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WATCH TOWER BIBLE AND TRACT SOCIETY
CHARLES T. RUSSELL, PRESIDENT
“BROOKLYN TABERNACLE,” 13-17 HICKS ST.,
BROOKLYN, N.Y., U.S.A.
Foreign Agencies:—British Branch: LONDON TABERNACLE, Lancaster Gate, London, W. German Branch: Unterdorner Str., 76, Barmen. Australasian Branch: Flinders Building, Flinders St., Melbourne. Please address the SOCIETY in every case.
ANNUAL SUBSCRIPTION PRICE, $1.00 (4s.) IN ADVANCE.
SEND MONEY BY EXPRESS, BANK DRAFT, POSTAL ORDER, OR REGISTERED.
FROM FOREIGN COUNTRIES BY FOREIGN MONEY ORDERS, ONLY.
Terms to the Lord’s Poor as Follows:—All Bible Students who, by reason of old age, or other infirmity or adversity, are unable to pay for this Journal, will be supplied Free if they send a Postal Card each May stating their case and requesting its continuance. We are not only willing, but anxious, that all such be on our list continually and in touch with the STUDIES, etc.
ALSO FRENCH, GERMAN, SWEDISH AND DANISH EDITIONS.
SAMPLE COPIES FREE.
ENTERED AS SECOND-CLASS MAIL MATTER AT BROOKLYN, N.Y., POSTOFFICE.
ENTERED AS SECOND-CLASS MATTER AT THE POSTOFFICE DEPT., OTTAWA, CANADA.
NOVEMBER 1ST ISSUE IN DEMAND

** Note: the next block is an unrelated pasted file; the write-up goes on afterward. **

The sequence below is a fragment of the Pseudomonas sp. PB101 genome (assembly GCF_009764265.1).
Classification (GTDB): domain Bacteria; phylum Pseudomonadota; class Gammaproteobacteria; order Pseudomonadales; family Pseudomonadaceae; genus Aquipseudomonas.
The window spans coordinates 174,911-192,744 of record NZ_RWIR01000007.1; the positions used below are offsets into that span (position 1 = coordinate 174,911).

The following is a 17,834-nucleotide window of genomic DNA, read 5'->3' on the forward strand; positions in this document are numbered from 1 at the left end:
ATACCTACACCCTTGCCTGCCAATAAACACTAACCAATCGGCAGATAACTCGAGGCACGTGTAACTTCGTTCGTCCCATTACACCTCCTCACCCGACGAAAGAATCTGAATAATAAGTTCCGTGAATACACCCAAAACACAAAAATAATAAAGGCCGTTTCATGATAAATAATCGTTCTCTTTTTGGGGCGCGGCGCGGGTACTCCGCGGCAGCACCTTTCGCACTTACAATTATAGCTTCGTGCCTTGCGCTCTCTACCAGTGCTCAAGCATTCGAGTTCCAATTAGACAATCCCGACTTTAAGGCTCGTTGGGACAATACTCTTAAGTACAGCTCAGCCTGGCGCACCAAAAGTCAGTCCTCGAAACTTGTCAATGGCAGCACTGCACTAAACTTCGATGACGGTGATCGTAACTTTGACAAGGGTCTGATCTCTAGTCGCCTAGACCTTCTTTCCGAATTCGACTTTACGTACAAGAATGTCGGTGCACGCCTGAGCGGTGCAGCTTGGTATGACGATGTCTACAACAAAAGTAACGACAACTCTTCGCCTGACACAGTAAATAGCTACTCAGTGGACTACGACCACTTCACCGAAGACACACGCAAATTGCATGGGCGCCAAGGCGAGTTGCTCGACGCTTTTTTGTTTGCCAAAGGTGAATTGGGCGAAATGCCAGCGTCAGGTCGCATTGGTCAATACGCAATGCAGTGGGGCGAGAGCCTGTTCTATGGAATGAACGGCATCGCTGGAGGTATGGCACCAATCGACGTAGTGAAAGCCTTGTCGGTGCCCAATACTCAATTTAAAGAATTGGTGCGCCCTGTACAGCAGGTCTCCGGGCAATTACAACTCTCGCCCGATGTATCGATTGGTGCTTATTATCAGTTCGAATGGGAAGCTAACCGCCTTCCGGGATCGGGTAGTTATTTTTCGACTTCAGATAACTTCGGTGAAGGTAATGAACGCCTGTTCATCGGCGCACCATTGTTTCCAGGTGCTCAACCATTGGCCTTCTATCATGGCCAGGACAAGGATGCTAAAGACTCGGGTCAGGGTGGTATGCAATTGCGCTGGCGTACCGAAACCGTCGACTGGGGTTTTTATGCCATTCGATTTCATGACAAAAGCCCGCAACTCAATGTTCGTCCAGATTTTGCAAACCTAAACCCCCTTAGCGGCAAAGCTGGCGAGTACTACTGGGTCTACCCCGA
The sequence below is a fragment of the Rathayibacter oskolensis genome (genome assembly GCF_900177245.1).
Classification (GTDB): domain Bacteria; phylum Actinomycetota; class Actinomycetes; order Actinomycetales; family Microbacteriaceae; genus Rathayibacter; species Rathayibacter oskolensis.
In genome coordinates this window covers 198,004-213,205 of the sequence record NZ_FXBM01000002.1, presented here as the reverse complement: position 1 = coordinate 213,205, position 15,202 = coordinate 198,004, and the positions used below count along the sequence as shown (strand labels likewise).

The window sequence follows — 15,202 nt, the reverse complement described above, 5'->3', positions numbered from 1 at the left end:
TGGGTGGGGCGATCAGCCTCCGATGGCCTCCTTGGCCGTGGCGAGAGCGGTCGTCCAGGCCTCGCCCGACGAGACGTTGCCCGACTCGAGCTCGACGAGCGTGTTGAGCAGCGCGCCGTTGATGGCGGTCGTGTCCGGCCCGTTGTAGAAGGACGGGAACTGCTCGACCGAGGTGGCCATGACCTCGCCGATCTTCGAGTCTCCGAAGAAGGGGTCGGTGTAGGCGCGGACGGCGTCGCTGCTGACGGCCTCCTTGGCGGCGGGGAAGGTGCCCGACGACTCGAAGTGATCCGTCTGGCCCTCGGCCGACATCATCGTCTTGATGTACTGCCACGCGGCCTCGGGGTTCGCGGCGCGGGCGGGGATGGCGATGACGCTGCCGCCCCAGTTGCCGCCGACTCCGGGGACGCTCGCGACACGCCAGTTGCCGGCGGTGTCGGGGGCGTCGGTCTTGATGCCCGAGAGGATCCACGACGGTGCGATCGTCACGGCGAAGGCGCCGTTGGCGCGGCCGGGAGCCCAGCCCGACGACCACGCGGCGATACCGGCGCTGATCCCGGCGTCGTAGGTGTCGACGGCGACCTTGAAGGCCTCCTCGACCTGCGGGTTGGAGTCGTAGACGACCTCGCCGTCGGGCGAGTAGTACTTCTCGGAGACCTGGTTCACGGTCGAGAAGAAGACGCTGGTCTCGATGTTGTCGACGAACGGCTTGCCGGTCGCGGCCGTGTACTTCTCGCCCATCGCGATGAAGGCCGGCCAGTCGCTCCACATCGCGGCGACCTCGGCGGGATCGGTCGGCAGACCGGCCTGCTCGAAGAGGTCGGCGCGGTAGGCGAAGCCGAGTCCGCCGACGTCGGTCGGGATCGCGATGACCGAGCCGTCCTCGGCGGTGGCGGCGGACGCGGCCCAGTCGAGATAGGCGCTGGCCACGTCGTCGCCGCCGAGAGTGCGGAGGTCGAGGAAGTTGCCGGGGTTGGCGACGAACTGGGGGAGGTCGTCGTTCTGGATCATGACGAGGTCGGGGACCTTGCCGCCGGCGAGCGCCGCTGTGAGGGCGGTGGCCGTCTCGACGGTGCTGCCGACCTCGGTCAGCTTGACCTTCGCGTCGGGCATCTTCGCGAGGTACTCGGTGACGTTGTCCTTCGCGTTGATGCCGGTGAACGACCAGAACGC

Anticipating a heavy demand for extra copies of our November 1st issue, which is largely devoted to a systematic treatment of existing conditions as they stand related to Bible prophecy and Messiah’s Kingdom, we arranged with our printers for considerably more than ordinarily required for our subscription list. Those desiring copies to give to their friends may have them at 5 cents each, or 40 cents per dozen, postpaid, while the supply lasts.
EUREKA PROGRAM—FAMILY PROGRAM
In some of our back issues we have explained what constitutes the EUREKA DRAMA X, without pictures—only phonograph and DRAMA records, including musical records; also the Y DRAMA, with tinted slides, DRAMA lectures, music, etc.
Now we have a third suggestion, viz.: EUREKA FAMILY DRAMA. It consists of a phonograph of good, clear tones and a choice selection of records from the DRAMA and some musical records. A few of these records might be said to be a little shop-worn, but none of them are bad—most of them are strictly new. They are priced so as to bring them within the reach of many of our readers who could not afford to purchase the regular DRAMA, but who would like to have some of the records for their own family use and for such of the public as might choose to hear our most wonderful records.
The entire outfit represents twenty of the short lectures of the Scenario, four beautiful hymns and a disc-phonograph (concealed horn)—all for $12, or if all new $15. You would need to count on cost of expressage according to distance from Brooklyn.
— December 1, 1914 —